And certainly, since many prisoners at Guantanamo have been released, a good many still there could be innocent.
Sleeman was right in his stand that it is a fair trial, with a vigorous defence, that distinguishes our society from the others.
Back to Stimson.
After the Times articles, the Pentagon quickly disassociated itself from its deputy assistant secretary, as reported by an Associated Press report on the CNN website.
Blogger Andrew Sullivan has twice called for Stimson to be fired, here and here.
He should be fired, if the deep damage that this administration has already done to the rule of law in America is not to be compounded.
That sounds familiar to me.
Here is what the late Lord Louis Mountbatten, then the Supreme Allied Commander in Southeast Asia, wrote in his introduction to Colin Sleeman's book on the Gozawa trial.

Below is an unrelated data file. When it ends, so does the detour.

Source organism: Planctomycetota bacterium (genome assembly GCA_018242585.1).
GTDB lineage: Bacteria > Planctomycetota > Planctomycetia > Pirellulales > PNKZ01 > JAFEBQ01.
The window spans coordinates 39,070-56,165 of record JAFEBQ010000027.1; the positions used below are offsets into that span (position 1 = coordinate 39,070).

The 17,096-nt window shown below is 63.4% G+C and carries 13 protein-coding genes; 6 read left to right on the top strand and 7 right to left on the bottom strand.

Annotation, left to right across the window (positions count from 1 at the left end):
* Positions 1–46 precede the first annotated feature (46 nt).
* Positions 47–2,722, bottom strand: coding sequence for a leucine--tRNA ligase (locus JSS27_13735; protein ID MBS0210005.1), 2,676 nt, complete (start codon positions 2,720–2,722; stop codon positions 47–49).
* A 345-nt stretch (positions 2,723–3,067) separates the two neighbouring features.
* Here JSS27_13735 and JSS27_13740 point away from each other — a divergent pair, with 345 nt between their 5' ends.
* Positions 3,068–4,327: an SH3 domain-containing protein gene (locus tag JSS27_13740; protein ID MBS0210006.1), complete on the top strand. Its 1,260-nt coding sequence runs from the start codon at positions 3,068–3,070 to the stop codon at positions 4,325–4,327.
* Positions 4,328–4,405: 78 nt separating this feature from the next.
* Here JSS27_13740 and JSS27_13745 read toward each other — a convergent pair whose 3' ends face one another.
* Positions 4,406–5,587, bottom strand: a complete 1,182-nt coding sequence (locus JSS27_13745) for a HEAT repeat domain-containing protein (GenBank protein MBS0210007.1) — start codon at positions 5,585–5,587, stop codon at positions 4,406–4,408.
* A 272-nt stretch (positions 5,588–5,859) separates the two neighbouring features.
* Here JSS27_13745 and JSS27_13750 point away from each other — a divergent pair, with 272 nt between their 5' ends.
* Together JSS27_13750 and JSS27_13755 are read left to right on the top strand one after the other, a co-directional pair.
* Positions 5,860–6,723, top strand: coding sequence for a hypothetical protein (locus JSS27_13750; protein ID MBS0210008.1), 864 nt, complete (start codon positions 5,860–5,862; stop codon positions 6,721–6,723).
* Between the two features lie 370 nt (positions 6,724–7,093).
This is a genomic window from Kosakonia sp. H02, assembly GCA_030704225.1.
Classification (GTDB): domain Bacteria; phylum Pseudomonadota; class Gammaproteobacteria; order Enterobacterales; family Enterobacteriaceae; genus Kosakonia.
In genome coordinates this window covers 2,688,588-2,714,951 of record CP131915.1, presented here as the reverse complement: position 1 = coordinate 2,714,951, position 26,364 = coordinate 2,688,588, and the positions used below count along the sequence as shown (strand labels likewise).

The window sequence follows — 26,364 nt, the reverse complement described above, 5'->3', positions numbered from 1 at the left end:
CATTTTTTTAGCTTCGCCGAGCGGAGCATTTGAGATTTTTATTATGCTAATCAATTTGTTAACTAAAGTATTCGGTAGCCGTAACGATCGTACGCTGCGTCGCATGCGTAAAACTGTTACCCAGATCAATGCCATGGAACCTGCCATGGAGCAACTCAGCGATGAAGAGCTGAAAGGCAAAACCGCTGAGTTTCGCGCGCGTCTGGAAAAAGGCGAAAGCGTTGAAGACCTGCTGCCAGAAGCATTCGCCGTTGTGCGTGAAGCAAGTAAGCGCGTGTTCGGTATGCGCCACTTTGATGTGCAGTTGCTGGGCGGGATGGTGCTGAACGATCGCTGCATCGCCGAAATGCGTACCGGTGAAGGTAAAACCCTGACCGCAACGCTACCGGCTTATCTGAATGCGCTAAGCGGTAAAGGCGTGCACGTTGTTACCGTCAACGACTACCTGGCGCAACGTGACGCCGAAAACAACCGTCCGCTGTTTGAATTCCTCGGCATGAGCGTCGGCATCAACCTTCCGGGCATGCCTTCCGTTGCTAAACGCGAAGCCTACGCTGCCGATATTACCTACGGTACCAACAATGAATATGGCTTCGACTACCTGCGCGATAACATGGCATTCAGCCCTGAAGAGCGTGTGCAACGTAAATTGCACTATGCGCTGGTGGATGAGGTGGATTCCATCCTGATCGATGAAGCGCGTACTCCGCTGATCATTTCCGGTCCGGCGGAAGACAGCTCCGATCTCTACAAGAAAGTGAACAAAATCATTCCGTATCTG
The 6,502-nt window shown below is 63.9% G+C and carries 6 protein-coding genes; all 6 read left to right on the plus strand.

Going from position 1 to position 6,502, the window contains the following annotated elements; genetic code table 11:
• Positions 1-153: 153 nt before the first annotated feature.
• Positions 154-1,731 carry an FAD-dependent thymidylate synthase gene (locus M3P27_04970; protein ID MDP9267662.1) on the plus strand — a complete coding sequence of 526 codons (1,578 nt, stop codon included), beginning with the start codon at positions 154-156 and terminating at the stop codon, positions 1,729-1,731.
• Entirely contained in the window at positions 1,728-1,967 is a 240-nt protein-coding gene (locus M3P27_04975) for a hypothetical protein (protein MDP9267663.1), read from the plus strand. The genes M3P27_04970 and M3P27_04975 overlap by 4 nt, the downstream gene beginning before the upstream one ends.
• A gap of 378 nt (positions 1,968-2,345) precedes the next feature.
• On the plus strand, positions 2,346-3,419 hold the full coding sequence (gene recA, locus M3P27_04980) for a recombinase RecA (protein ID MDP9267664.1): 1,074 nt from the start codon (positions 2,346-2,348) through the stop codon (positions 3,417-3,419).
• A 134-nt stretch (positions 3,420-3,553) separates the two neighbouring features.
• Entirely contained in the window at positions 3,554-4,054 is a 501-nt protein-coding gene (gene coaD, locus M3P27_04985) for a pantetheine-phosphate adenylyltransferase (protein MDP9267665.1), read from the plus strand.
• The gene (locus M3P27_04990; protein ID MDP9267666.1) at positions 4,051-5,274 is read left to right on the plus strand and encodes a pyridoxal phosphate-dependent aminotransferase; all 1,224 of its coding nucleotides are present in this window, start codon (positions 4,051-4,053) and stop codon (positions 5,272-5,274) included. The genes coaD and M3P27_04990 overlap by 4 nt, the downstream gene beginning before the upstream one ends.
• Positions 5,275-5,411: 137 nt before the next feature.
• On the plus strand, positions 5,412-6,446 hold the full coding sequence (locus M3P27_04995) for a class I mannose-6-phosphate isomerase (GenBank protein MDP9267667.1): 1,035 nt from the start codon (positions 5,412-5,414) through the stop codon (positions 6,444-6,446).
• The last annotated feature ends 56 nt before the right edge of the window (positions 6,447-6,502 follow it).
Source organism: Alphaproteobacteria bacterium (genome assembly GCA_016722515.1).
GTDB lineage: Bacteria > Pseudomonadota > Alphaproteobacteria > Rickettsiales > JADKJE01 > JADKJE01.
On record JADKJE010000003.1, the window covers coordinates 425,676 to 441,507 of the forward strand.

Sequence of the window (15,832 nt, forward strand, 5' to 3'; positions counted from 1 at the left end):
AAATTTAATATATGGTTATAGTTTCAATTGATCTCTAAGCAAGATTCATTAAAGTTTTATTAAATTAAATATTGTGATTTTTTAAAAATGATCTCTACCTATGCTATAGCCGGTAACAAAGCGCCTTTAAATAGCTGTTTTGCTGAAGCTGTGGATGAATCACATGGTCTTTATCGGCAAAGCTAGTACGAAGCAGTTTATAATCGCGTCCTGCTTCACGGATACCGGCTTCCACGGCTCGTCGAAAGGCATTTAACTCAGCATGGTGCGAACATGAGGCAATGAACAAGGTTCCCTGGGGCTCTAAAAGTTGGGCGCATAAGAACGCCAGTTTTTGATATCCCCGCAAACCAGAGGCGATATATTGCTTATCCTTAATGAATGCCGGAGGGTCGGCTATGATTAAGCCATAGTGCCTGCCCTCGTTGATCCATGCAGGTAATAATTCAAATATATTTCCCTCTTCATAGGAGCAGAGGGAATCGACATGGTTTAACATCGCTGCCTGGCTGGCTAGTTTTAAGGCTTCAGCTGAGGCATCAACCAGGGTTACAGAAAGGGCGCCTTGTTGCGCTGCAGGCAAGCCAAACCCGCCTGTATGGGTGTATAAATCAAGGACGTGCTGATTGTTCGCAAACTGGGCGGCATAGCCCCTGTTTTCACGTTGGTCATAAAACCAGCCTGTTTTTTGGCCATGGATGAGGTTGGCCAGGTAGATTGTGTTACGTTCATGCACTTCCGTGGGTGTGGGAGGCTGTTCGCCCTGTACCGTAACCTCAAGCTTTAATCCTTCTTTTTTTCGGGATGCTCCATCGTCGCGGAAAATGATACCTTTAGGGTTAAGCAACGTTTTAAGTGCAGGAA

I considered that nothing would diminish our prestige more than if we appeared to be instigating vindictive trials against individuals of a beaten enemy nation, on charges which even our own courts found themselves unable to substantiate.
Labels: Andrew Sullivan, Charles Stimson, Guantanamo, human rights, Japan, Singapore, slavery. slave, torture, United States, war crime, water torture, waterboarding, World War II
Living in a science fiction world
Sometimes last week, I wondered if I was living in a science fiction novel or movie. I've been reading science fiction since I was a kid. Only it wasn't the great adventure into space, it could be the opening scene of a disaster story.
On December 28, 2006, the Canadian media, including the CBC reported a discovery by Laurie Weirs of the Canadian Ice Service. She had found, by looking at NASA satellite images, that the Ayles ice shelf had collapsed on the northern tip of Ellesmere Island back in August 2005. (official report on the collapse).